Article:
A player-coach (also playing coach, captain-coach, or player-manager) is a member of a sports team who simultaneously holds both playing and coaching duties. The player-coach was, for many decades, a long-time fixture in professional basketball. Many notable coaches in the NBA served as player-coaches, including Bill Russell and Lenny Wilkens.
Red Auerbach was the one who diversified the National Basketball Association. He broke the league’s color barrier when he drafted Chuck Cooper in 1950, and 14 years later he introduced the first all-black starting lineup.
When he retired in 1966, Red Auerbach cleared the way for Bill Russell to become the NBA’s first black head coach. Following another NBA Championship in 1965-66, Russell took over as player-coach the following season.
In his final three seasons, Russell not only coached the Celtics, but he also played for them. He won two of his 11 NBA championships as a player-coach.
In his first coaching season, he led Boston to a 60-21 regular-season record, but the Celtics finally had their string of championships snapped when they lost to a powerful Philadelphia 76ers team in the Eastern Division Finals.
But the following year, Russell’s team got revenge on Chamberlain and the 76ers, winning the Eastern Division finals, 4-3. The Celtics defeated the Jerry West-led Los Angeles Lakers, 4-2, in the NBA Finals, and Russell won his first championship as a player-coach and 10th title overall in 12 years. The sophomore coach also won Sports Illustrated’s Sportsman Of The Year award.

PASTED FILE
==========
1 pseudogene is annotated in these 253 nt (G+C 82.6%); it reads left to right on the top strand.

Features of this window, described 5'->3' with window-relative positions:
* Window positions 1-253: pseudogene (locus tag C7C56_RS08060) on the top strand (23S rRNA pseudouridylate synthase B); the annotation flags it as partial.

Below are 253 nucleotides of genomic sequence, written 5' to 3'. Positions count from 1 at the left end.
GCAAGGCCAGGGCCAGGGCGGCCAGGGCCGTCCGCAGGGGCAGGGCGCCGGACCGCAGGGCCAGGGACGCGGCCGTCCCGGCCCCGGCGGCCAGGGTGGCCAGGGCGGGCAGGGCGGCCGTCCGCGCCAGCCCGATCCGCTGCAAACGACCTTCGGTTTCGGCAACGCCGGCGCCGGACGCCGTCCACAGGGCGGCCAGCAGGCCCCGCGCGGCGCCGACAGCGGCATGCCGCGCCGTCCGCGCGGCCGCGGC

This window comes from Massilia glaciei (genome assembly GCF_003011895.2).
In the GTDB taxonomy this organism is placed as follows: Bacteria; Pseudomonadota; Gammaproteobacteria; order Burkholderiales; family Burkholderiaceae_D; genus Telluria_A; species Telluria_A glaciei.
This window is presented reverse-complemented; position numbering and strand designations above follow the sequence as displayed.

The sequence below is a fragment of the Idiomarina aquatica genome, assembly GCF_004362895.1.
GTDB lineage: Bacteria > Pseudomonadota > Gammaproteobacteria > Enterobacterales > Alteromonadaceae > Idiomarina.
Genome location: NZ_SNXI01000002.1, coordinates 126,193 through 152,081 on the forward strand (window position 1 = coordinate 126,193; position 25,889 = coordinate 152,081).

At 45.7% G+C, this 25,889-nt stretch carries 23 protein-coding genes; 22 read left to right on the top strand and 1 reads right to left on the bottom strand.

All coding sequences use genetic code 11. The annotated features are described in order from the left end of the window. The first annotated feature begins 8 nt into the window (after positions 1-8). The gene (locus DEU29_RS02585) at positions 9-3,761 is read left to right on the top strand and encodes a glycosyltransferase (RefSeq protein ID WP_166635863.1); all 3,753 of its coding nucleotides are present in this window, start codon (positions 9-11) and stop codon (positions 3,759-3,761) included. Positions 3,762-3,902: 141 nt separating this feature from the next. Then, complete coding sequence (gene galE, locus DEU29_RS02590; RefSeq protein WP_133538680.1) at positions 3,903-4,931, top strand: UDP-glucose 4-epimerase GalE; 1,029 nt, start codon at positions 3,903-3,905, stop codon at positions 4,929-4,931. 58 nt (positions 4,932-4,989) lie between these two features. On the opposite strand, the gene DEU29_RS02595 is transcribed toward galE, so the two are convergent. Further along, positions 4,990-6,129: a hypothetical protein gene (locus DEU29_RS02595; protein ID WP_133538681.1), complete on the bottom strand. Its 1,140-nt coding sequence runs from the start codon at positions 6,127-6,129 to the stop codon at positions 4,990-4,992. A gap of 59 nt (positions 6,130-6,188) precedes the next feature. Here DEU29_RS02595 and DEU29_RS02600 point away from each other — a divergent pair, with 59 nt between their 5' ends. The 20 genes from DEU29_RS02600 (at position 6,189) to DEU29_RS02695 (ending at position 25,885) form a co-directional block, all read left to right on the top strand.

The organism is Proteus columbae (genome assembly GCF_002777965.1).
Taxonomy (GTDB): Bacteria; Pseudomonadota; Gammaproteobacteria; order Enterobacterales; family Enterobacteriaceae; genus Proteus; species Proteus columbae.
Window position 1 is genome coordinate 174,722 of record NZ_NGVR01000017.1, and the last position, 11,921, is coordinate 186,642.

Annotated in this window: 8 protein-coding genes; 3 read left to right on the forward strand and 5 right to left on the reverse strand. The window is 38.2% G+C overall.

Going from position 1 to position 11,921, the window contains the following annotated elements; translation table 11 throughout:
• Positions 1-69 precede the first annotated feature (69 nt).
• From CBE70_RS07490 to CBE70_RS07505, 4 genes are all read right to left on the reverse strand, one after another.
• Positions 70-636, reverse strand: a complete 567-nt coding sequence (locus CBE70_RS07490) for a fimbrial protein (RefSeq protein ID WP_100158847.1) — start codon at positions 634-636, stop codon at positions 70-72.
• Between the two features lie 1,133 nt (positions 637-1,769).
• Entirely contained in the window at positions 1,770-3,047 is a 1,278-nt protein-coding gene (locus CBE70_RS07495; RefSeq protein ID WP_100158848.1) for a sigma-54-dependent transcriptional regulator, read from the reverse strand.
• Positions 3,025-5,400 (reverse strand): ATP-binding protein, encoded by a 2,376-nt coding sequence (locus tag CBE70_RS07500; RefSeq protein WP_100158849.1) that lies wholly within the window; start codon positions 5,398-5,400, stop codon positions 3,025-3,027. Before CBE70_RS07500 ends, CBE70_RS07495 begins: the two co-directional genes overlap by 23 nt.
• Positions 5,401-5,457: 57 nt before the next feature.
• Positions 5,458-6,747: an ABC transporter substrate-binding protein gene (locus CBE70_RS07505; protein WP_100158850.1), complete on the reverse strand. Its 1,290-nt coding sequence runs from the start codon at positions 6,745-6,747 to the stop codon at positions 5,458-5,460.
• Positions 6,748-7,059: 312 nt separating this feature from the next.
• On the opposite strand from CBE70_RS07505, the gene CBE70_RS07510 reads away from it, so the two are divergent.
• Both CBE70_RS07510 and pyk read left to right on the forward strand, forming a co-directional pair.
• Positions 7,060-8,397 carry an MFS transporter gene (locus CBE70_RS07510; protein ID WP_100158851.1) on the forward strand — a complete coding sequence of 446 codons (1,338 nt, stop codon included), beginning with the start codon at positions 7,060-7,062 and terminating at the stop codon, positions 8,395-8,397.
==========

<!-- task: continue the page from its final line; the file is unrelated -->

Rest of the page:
Russell went out on top with his second championship as a player-coach and 11th overall by defeating West and the Lakers, 4-3, in the rematch of the 1968 NBA Finals.
“I wasn’t offered the job because I am a Negro,” said Russell, who finished his 13-year career with five MVP awards and 12 All-Star appearances. “I was offered it because Red figured I could do it.”
In 1973, Russell resurfaced as head coach and general manager of the Seattle SuperSonics. He took a team that had won only 26 games the year before and put it on a winning track, notching 36 victories the next season and then compiling a 43-39 record to earn a playoff berth in 1974-75. But Russell became frustrated at the players’ reluctance to embrace his team concept. Some suggested that the problem was Russell himself; he was said to be aloof, moody, and unable to accept anything but the Celtics’ tradition. In any event, his enthusiasm for the task waned after his fourth season in 1976-77, and he departed.
Boston retired Russell’s No. 6 jersey in 1972, and three years later he was inducted into the Basketball Hall Of Fame.